Representing a new frontier of innovation in Africa, non-profit technology collective Ushahidi is developing African solutions to African problems
“If it works in Africa, it will work anywhere,” is the motto of Ushahidi, a Kenyan non-profit technology collective which designs and builds open source software and digital tools to help people in the developing world.
Indeed, while in the West technological possibilities are being stretched to their bounds, across Africa something as seemingly straightforward as an Internet connection is unreliable. Figures from the East African Community (EAC) suggest 90% of schools and 30% of hospitals are still off-grid. Only 24% of the developing world is connected to the internet. And, as Ushahidi comments, “power spikes and outages are everyday occurrences in Nairobi and across Sub-Saharan Africa, no matter your income level”. But in a region lacking adequate roads and clean water, developing reliable Internet connectivity is simply not a priority for governments.
There are a number of Western companies working to solve the problem – and at the same time bringing their products to the world’s next five billion Internet users. For example Google has ProjectLink Uganda and LoonBalloon, and Microsoft is experimenting with the TV White Spaces spectrum. But Ushahidi has developed an African solution that really might solve the African problem.
The Internet back-up generator BRCK
Designed to be an “internet back-up generator”, Ushahidi has developed BRCK, a piece of hardware that offers rugged and reliable connectivity. Working like a phone, it can be used in any area that gets mobile signal, as it works by intelligently and seamlessly switching as per the need between the strongest network types in the vicinity (broadband, Ethernet cable, Wifi, CDMA, and 3G or 4G mobile phone networks). It supports up to 20 wireless connections at a time. And it also has up to 16 gigabytes of storage space and a BRCK Cloud connection so it can serve as a back-up server and sync with connected devices and cloud applications.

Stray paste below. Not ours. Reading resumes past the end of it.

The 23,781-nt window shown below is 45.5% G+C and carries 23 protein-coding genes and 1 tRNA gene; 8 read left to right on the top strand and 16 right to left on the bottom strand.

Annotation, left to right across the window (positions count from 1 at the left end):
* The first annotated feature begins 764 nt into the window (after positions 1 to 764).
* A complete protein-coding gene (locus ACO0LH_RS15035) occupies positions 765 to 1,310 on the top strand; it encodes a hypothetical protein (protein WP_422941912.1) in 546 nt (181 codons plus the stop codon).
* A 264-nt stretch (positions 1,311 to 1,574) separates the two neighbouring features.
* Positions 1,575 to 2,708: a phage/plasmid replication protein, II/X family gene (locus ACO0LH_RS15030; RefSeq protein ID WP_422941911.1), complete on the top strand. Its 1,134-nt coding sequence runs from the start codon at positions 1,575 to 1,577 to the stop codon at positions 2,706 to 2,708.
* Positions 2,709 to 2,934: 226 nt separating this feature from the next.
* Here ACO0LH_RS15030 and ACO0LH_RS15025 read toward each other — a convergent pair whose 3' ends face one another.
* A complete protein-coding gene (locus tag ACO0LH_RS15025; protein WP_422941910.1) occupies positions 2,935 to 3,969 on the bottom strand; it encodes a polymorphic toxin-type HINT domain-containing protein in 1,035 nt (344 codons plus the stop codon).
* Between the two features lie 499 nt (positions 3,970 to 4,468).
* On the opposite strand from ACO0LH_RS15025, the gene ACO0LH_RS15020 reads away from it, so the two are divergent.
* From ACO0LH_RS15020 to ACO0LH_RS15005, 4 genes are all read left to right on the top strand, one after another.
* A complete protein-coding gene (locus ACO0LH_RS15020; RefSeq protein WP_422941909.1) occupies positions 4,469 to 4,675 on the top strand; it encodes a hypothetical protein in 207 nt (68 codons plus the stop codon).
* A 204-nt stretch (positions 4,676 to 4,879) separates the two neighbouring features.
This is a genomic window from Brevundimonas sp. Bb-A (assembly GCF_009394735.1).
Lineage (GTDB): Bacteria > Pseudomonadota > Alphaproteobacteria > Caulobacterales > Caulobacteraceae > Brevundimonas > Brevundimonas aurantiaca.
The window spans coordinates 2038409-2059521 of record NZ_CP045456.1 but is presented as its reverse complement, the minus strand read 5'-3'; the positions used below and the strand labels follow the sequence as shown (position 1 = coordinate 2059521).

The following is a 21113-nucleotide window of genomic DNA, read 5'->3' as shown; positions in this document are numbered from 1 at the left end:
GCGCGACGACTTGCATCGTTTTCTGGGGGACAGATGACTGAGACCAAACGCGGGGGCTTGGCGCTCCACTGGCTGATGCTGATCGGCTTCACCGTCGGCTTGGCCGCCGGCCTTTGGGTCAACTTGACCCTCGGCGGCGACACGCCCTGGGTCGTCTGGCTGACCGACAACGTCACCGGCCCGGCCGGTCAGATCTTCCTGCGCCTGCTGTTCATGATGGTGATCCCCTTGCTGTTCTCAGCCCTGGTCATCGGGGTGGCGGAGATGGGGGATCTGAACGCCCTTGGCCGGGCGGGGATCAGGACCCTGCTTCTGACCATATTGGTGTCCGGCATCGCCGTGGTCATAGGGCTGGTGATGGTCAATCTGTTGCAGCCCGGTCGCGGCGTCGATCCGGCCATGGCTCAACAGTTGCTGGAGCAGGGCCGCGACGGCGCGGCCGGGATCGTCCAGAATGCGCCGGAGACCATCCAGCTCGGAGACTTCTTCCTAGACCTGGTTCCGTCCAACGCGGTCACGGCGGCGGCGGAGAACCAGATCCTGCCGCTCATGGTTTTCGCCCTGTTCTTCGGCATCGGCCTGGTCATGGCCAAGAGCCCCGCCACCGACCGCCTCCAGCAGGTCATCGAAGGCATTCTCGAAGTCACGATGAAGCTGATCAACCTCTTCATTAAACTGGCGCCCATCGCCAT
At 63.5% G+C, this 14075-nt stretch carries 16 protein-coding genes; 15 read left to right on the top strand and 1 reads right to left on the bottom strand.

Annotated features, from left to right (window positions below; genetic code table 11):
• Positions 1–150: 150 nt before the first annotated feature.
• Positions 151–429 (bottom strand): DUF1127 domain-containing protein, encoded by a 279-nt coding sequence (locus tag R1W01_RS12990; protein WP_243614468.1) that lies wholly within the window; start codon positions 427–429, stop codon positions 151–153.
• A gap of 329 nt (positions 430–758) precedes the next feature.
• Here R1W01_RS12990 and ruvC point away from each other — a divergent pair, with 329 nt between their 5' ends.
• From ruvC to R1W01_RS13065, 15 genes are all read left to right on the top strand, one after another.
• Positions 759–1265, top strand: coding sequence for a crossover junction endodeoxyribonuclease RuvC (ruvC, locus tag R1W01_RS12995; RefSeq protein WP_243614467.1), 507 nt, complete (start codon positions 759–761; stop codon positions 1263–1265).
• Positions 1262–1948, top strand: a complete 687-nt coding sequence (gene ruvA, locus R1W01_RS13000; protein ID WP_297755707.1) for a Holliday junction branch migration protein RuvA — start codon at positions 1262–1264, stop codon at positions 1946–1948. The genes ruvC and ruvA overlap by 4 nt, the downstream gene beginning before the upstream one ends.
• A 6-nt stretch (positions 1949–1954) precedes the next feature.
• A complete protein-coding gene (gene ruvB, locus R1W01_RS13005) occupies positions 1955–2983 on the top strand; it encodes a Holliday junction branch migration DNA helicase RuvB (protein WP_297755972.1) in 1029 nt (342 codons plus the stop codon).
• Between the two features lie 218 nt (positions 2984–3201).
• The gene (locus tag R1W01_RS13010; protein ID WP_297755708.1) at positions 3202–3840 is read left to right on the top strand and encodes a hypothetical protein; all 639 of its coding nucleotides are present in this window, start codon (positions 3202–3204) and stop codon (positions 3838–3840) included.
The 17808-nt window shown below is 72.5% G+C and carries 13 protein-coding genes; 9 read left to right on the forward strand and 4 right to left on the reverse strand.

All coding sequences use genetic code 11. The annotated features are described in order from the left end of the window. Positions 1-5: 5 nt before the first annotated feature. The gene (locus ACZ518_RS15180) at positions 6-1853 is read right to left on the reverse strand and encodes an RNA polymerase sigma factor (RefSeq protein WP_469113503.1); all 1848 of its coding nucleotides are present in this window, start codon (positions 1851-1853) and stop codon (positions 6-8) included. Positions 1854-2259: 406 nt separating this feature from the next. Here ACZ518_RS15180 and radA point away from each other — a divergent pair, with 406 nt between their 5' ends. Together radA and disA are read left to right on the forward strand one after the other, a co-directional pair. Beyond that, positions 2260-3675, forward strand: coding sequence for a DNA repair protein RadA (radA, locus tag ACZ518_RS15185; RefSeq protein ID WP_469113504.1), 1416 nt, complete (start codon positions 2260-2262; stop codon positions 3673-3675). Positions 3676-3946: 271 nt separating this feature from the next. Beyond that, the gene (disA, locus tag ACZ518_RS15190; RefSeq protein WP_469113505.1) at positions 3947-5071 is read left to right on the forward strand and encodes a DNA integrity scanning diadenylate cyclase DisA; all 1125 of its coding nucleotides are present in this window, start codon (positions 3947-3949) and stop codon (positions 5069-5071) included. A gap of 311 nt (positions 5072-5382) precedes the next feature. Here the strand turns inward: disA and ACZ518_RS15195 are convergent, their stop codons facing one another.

Designed to face Africa-specific environments, the portable hardware handles the heat and dust of even the most demanding environments. And while it connects to the mains, is also comes with about 8 hours of power back up, can be charged via a car battery, or plugged to a solar charger, combating the region’s lack of reliable energy sources.
“As the next 4.5 billion people (65% of the world) start coming online, the need for rugged, reliable, and simple connectivity becomes critical in places with poor infrastructure and limited resources. While existing technologies work well in modern cities, the demands of emerging markets necessitates a rethinking of how technology is engineered, packaged, delivered, and supported. BRCK was conceived in exactly this type of environment. In particular, our struggles in Africa with reliable connectivity inspired us to rethink the entire concept of rugged internet access device – designing the world’s first go-anywhere, connect-to-anything, always available internet device,” says Ushahidi.
Ushahidi driving innovation in Africa
Indeed, Ushahidi, which is part of the thriving Kenyan tech start-up scene – nicknamed the Silicon Savannah -, developed BRCK as a solution to its own problems. “As a company full of engineers working in places with poor infrastructure, we simply couldn’t get connected as reliably as our peers in the developed world”.
Ushahidi designed and developed BRCK with $172,000 raised on Kickstarter. And in doing so, pushed another frontier of innovation in Africa. Crowdfunding is a relatively new phenomenon in the region, but Ushahidi’s Kickstarter success has kick-started crowd-funded entrepreneurship and innovation.
Expanding technology’s reach
Co-founder Ory Okolloh, previously Google’s policy manager for Africa and named by Forbes as “one of the most influential women in global technology”, is committed to bringing the benefits of technological innovation to Africa. The company’s first project, for example, was a location-based crowdsourcing crisis-tracker map developed in the wake of Kenya’s 2007 post-election violence. Empowering individuals to document and report incidents in real time, the software allows users to text, email, tweet, or photograph information which is then plotted on to a map. The idea is that media, governments, and relief organizations can see a live picture of what’s happening on the ground and can target responses in real-time. The map has since been used in India during the 2008 Mumbai attacks, during the Haiti earthquake in 2010, and in Japan during the tsunami in 2011. It has also been used to log medicine shortages across Africa and reports of violence in the Middle East. The company takes its name from this piece of software; “Ushahidi” means “testimony” in Swahili.
And the company is currently expanding its reach with the launch of a digital classroom – the Kio Kit. Ushahidi explains: “You open a box and there are 40 tablets inside, there is a BRCK inside and on the BRCK there is a Linux [open-source] server — so we can locally cache educational content, and serve it up to the tablets.” Ever prepared for the African environment, the modem is in a watertight, hardened-plastic wheeled suitcase and acts as a wireless charging station.
African solutions to African problems has become a bit of a catchphrase, but the impact of socially motivated entrepreneurs could have huge implications for the technological development of the region.
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